IT Admins: Block Outbound Server Message Block (SMB) Traffic Now
Corporate Network Credential Harvesting
The US National Cybersecurity & Communications Integrations Center (NCCIC) recently issued advice that all organizations should block outbound Server Message Block (SMB) traffic at the firewall – Ports 137/139/445.
A recent hack has been identified that leverages Window’s ability to automatically log on to remote devices when connecting to a share.
This is very useful when connecting to devices within your corporate network, however it is a huge security hole when used by a hacker.The hacker will send an email/spearphishing attack that contains an attachment or link to a remote server. When the file is opened or link clicked or in some cases even the email opened, a Windows workstation will send hash (simple encryption) containing your credentials, attempting to automatically authenticate to the remote share.The remote server simply captures this hash and then using many easily available free tools on the internet the attacker can reverse to hash to get the user’s credentials.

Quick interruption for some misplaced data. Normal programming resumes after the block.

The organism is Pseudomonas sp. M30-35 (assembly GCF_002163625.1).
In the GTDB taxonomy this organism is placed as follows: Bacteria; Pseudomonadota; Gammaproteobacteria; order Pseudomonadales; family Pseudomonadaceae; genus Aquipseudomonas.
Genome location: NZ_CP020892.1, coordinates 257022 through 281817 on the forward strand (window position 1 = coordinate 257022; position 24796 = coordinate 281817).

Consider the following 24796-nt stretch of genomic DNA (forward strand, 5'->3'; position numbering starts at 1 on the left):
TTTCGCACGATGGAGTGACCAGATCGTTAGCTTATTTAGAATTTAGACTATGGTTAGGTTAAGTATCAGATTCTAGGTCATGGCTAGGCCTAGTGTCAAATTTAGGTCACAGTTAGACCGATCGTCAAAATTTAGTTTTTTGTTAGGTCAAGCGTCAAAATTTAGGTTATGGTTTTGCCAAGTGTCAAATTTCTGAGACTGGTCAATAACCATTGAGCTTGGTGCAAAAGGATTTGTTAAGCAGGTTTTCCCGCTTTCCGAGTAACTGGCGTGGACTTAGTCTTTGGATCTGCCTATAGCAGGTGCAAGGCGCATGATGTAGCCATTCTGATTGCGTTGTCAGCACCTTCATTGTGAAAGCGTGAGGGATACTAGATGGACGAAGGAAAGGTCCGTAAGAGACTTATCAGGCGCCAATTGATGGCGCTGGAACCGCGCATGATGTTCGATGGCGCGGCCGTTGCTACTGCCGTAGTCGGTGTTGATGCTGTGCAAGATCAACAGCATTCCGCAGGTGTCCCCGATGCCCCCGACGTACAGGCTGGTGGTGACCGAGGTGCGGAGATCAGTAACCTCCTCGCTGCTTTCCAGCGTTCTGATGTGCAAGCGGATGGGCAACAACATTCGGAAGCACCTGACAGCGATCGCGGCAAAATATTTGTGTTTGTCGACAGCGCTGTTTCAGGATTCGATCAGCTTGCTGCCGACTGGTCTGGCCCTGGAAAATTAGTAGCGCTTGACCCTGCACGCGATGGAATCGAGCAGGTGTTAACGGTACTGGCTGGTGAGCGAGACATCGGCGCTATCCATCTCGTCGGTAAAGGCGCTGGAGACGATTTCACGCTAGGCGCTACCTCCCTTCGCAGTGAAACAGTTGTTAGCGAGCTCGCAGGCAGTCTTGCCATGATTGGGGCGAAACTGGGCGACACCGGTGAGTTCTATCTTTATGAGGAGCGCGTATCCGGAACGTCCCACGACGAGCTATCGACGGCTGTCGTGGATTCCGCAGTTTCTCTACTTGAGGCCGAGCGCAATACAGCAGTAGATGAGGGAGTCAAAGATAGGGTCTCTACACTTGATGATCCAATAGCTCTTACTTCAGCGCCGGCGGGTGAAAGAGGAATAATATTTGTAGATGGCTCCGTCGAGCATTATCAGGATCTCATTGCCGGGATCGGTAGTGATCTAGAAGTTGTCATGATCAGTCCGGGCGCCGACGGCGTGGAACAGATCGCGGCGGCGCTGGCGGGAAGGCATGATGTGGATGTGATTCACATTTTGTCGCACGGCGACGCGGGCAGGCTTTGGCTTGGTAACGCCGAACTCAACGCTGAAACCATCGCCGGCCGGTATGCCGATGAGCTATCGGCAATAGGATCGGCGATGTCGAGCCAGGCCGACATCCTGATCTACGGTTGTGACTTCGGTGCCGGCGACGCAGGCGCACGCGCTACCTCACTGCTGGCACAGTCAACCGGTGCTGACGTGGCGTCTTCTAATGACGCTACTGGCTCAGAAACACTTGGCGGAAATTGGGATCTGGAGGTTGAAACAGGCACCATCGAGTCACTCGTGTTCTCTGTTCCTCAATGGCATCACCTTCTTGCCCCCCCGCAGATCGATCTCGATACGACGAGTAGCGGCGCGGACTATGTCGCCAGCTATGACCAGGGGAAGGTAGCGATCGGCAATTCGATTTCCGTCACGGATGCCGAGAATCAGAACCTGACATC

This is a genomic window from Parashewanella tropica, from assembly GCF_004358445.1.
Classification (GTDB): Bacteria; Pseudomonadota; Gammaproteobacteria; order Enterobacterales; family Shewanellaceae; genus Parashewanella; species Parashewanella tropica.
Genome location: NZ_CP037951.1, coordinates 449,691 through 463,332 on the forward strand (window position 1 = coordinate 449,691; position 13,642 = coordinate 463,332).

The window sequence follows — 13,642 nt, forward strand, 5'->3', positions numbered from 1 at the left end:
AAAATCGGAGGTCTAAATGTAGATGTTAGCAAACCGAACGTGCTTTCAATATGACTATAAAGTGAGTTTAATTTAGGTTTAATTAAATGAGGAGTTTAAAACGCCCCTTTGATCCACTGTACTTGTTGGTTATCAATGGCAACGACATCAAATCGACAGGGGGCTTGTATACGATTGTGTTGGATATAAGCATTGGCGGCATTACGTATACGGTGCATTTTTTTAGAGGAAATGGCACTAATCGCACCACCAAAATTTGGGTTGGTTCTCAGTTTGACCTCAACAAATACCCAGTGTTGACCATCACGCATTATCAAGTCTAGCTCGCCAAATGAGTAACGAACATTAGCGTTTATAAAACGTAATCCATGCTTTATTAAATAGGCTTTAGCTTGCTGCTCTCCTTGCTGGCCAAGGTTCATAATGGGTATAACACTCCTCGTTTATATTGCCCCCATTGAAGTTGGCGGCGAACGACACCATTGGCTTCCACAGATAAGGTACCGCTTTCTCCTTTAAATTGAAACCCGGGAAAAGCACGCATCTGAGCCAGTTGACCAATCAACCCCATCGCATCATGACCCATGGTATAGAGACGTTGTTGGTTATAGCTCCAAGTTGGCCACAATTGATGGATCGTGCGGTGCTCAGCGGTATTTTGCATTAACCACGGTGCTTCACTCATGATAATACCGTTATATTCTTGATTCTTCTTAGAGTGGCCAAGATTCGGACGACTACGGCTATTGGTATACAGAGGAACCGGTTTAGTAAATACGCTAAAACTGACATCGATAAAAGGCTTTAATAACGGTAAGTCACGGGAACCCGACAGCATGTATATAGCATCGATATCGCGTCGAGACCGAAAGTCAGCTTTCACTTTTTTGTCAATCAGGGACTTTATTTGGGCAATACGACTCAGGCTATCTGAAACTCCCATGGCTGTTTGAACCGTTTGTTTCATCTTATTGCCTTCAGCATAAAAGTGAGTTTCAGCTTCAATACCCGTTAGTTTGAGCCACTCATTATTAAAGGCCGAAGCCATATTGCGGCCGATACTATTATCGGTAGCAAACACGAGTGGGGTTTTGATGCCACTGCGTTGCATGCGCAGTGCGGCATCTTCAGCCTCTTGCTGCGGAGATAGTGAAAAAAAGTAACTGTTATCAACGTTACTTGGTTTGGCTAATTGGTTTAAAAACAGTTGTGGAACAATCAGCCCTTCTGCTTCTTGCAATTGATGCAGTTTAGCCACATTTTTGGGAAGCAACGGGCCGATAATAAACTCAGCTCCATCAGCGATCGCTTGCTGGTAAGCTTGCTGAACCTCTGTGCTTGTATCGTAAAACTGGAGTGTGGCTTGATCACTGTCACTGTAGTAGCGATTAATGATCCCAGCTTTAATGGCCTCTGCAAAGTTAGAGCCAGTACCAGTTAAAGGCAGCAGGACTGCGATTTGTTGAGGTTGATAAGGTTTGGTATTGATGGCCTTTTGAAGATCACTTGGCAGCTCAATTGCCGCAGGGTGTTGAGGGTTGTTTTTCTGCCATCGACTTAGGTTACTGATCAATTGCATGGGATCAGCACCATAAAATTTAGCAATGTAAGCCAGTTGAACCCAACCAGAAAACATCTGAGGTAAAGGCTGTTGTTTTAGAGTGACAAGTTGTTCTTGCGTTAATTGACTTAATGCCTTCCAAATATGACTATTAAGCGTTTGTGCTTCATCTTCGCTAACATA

We cannot think of any legitimate reason you should be sending SMB traffic outside your corporate firewall, so we strongly recommend you block all outbound SMB traffic at your firewalls.